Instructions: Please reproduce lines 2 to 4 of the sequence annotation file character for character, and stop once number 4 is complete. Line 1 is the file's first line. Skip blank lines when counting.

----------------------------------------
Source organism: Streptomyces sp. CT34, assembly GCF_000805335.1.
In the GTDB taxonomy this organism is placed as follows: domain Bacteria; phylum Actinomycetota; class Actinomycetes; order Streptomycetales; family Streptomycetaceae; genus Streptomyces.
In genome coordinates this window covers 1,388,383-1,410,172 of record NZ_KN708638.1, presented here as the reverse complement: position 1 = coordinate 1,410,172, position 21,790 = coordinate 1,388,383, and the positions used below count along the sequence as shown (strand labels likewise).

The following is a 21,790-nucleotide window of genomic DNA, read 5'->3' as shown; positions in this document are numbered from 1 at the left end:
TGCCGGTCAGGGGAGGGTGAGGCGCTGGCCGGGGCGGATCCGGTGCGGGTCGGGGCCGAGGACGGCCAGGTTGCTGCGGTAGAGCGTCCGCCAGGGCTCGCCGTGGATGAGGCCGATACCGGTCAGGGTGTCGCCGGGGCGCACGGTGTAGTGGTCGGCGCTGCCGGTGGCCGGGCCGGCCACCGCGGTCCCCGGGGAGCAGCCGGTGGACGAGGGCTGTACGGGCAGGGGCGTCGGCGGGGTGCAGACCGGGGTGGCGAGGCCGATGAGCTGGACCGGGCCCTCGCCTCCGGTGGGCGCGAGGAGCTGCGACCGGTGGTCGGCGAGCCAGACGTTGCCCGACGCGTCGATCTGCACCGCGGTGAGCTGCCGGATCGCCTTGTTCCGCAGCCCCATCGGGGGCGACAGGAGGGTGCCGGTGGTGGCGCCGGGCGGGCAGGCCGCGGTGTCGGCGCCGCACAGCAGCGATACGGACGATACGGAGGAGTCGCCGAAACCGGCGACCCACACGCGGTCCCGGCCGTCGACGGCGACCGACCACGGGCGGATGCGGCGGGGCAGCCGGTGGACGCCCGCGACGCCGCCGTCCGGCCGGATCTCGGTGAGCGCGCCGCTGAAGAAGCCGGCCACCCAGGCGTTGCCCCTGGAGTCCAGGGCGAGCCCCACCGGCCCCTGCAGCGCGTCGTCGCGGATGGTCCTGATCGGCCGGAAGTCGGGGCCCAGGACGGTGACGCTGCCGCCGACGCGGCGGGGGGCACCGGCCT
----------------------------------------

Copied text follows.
In the GTDB taxonomy this organism is placed as follows: domain Bacteria; phylum Actinomycetota; class Actinomycetes; order Streptomycetales; family Streptomycetaceae; genus Streptomyces.
In genome coordinates this window covers 1,388,383-1,410,172 of record NZ_KN708638.1, presented here as the reverse complement: position 1 = coordinate 1,410,172, position 21,790 = coordinate 1,388,383, and the positions used below count along the sequence as shown (strand labels likewise).

The following is a 21,790-nucleotide window of genomic DNA, read 5'->3' as shown; positions in this document are numbered from 1 at the left end: